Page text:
- Cons: too tall for most wooden train tunnels, very plasticky, wheels lock when not running (so can’t be pushed around the track by hand), noisy (my son kept pushing the button for the horn to cover up the screeching brake sound)
Other than my son not liking some of the sounds, he really enjoyed playing with this train and the tracks that came with it. They were a fun novelty to him, and they’d be great for taking train play into the outdoors. Plus, this train was seriously speedy in comparison to the other ones we tested. Only the Bigjigs Flying Scotsman came close to its speed.
There are other sets in the Power Rails line — the Imaginarium Power Rails Saw Mill River Train Set and the Imaginarium Power Rails Gold Mountain Train Set. You can buy an engine and freight cars set — Imaginarium Power Rails RC Engine Pack — on its own. I assume these are all similar to the one we tested, but I haven’t confirmed that.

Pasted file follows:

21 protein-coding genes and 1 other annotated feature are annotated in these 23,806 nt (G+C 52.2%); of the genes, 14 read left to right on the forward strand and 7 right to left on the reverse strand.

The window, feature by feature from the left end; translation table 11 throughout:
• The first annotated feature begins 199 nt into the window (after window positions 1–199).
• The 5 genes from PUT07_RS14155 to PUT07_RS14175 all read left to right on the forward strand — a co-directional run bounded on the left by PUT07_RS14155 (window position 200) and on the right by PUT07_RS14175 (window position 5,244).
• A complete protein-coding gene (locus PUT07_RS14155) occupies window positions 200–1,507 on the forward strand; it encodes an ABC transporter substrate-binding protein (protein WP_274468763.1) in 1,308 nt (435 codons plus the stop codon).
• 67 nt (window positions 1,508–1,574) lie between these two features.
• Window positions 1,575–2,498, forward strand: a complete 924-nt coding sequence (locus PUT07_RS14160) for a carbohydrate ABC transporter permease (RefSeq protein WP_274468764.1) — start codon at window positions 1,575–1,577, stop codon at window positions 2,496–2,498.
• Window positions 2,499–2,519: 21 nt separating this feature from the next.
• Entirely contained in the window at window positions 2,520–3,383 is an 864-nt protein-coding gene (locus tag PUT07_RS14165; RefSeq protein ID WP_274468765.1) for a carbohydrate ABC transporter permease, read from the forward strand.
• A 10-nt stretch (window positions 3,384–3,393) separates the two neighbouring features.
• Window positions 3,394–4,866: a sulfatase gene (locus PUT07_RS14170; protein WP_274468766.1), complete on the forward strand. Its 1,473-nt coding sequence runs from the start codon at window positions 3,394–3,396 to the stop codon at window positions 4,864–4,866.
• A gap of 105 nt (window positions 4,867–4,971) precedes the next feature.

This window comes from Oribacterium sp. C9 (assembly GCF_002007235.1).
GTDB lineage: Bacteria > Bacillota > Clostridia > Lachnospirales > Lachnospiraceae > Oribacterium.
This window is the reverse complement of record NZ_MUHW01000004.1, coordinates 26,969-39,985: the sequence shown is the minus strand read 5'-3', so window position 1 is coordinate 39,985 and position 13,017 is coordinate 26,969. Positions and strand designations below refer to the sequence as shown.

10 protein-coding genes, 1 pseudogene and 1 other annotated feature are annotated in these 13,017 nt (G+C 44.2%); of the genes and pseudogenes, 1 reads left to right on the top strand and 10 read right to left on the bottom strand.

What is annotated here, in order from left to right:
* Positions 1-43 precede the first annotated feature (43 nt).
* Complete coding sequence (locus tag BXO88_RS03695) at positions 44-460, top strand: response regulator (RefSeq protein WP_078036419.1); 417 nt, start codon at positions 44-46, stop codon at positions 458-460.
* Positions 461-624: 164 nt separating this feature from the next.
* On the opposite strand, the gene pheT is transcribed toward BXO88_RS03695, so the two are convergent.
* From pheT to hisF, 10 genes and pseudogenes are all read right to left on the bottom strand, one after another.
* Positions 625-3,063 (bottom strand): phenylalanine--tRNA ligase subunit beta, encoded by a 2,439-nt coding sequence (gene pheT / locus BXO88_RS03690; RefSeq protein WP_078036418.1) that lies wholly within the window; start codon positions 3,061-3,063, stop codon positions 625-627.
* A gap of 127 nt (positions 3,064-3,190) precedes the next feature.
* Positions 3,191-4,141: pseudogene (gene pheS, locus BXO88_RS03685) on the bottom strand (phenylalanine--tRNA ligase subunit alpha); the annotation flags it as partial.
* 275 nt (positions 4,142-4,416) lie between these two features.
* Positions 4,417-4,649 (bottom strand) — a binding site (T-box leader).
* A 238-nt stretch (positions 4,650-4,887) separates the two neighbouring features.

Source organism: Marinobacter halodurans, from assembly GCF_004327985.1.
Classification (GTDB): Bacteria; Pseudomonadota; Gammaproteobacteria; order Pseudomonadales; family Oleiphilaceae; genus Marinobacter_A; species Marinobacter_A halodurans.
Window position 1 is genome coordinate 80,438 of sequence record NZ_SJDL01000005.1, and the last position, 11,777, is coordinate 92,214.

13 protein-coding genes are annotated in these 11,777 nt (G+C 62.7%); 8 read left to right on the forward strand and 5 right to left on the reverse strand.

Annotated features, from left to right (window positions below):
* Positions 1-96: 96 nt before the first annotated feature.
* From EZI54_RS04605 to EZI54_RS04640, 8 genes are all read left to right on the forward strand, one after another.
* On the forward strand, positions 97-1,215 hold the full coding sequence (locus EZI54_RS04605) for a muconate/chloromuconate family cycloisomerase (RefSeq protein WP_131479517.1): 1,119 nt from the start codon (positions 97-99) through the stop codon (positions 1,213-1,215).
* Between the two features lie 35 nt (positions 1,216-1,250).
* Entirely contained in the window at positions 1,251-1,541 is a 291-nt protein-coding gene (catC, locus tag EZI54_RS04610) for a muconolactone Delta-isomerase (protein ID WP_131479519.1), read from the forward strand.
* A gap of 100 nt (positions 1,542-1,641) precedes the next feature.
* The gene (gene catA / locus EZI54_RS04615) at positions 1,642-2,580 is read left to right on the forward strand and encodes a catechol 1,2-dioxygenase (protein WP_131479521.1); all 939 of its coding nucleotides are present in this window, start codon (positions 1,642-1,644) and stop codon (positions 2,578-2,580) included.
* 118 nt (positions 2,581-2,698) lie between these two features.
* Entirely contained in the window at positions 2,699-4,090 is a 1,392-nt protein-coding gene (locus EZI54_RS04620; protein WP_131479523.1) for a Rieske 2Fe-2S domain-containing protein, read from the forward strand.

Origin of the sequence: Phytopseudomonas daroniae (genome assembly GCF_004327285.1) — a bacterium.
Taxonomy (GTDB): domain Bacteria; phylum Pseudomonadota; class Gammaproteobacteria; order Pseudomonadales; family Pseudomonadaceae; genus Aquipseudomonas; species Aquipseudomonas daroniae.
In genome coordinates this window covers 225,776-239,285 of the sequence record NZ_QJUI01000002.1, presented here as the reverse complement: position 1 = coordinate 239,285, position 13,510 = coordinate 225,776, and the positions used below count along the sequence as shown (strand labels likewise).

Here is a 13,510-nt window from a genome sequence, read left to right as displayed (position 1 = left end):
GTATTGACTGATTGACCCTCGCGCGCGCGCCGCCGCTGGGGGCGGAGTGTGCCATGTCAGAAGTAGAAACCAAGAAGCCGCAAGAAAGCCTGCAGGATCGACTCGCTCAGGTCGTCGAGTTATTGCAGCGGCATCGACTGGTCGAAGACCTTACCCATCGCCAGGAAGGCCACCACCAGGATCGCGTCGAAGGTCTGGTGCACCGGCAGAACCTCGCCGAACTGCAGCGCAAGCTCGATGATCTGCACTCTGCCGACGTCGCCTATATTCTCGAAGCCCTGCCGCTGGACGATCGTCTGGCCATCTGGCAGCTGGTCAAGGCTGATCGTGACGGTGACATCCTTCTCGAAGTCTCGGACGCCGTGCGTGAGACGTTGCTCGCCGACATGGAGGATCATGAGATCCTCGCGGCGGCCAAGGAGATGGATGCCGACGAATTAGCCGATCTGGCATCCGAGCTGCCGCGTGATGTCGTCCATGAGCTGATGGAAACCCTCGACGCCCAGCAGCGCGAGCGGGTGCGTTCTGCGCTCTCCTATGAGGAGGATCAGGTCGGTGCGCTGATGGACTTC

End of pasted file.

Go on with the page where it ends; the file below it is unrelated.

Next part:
are were some negative reviews for the Power Rails sets on the Toys’R’Us website…I think the people leaving them don’t understand that wooden train tracks — even if they’re plastic — don’t snap together and stay put. So far they’re behaving as expected for us.
Other Imaginarium battery-powered trains: I don’t recommend the Imaginarium Express Power Steam Engine Train Set. Our original one from years ago stopped working, and the new one I bought to test was very weak. I haven’t had a chance to try the Imaginarium Remote Control Train Set yet…the Power Rails one looked more recent and interesting when I was gathering test trains.
Bigjigs Rail Battery-Operated Train Engines
The second fastest train was the Bigjigs Rail Flying Scotsman Battery Operated Engine (or the presumably identical-except-for-color Bigjigs Rail Big Red Steam Battery Operated Locomotive, which may be easier to find depending on where you are), and it was downright zippy!